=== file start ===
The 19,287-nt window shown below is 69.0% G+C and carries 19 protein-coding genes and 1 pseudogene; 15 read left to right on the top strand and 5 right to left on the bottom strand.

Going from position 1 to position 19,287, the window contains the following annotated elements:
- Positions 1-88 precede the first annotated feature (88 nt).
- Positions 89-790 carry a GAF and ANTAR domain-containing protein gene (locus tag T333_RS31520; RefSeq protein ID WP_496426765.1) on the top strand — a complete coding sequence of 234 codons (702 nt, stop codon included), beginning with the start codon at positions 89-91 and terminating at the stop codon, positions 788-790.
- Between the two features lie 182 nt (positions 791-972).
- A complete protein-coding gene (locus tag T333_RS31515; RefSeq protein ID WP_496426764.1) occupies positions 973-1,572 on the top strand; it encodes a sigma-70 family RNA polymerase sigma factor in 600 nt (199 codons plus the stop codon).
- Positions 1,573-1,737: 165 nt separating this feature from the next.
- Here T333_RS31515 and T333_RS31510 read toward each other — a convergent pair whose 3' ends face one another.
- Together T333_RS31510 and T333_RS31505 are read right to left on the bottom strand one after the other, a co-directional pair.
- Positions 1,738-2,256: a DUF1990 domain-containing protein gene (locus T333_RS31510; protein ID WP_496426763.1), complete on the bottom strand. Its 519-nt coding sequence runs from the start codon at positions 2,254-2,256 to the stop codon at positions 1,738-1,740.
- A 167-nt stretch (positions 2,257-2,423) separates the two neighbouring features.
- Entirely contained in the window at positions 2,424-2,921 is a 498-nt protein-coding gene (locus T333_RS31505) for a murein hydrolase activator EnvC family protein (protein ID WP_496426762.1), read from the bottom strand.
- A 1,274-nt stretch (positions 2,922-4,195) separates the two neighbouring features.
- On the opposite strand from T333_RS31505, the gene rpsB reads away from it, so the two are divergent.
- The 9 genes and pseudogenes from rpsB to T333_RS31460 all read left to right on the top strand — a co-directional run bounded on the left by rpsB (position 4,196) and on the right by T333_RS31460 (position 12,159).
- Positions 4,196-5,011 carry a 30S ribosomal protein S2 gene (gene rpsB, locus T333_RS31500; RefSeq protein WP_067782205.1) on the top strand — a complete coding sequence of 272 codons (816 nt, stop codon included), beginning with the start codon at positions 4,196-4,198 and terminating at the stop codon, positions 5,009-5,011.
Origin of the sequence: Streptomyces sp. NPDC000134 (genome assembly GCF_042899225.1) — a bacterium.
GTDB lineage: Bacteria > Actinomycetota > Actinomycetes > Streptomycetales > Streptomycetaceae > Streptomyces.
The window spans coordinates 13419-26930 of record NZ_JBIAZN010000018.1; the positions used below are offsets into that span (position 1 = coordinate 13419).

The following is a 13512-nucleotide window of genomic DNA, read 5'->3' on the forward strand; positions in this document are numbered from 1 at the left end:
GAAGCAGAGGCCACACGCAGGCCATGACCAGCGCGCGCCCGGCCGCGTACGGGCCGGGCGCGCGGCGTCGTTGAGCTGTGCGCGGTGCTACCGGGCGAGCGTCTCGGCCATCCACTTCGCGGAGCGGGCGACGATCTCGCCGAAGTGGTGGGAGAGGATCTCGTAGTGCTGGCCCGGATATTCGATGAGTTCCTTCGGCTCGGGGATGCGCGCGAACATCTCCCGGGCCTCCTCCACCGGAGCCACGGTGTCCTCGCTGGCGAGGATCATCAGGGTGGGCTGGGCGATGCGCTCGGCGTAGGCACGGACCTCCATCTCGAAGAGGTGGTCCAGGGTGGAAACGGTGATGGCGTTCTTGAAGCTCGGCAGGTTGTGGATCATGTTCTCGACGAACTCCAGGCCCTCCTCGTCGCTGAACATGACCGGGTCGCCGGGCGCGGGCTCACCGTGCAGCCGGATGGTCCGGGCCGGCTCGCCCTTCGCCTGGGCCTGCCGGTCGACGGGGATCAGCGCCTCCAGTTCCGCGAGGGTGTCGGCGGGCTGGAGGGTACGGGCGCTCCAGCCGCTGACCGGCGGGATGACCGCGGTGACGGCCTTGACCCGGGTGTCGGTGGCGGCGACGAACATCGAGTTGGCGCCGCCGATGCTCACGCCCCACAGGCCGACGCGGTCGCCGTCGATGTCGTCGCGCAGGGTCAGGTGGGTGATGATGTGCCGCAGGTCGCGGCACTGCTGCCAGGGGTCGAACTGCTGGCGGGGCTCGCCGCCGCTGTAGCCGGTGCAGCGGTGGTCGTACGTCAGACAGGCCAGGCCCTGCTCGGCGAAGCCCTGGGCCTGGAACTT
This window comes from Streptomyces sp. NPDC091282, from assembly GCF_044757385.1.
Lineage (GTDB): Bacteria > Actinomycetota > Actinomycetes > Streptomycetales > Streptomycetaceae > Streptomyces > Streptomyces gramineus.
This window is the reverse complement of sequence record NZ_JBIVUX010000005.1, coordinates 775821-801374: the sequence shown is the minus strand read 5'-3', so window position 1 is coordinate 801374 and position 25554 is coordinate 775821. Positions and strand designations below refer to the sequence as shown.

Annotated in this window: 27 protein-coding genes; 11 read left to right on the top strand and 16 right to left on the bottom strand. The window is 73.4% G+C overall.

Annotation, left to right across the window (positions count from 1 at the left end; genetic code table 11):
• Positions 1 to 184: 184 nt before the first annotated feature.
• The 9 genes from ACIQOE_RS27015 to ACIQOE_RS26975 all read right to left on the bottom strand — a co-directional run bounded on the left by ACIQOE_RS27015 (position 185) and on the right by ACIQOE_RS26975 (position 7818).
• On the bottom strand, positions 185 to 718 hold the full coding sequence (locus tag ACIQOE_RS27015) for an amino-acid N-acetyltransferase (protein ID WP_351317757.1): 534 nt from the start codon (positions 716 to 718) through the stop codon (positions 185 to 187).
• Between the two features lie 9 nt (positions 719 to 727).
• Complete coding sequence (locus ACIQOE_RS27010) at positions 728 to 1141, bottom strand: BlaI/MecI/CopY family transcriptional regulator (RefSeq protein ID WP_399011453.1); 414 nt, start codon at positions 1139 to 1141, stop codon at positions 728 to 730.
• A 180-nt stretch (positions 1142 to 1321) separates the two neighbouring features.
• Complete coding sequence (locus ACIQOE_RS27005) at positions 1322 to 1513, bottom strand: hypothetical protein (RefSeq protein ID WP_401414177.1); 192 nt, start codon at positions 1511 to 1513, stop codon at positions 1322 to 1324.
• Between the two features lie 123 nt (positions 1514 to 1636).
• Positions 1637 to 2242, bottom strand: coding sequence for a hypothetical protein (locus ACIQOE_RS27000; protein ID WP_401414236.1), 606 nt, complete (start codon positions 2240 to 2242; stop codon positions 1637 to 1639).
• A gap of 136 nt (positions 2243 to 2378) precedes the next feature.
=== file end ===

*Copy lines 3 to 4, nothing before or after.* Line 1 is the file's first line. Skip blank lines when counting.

- Positions 1-88 precede the first annotated feature (88 nt).
- Positions 89-790 carry a GAF and ANTAR domain-containing protein gene (locus tag T333_RS31520; RefSeq protein ID WP_496426765.1) on the top strand — a complete coding sequence of 234 codons (702 nt, stop codon included), beginning with the start codon at positions 89-91 and terminating at the stop codon, positions 788-790.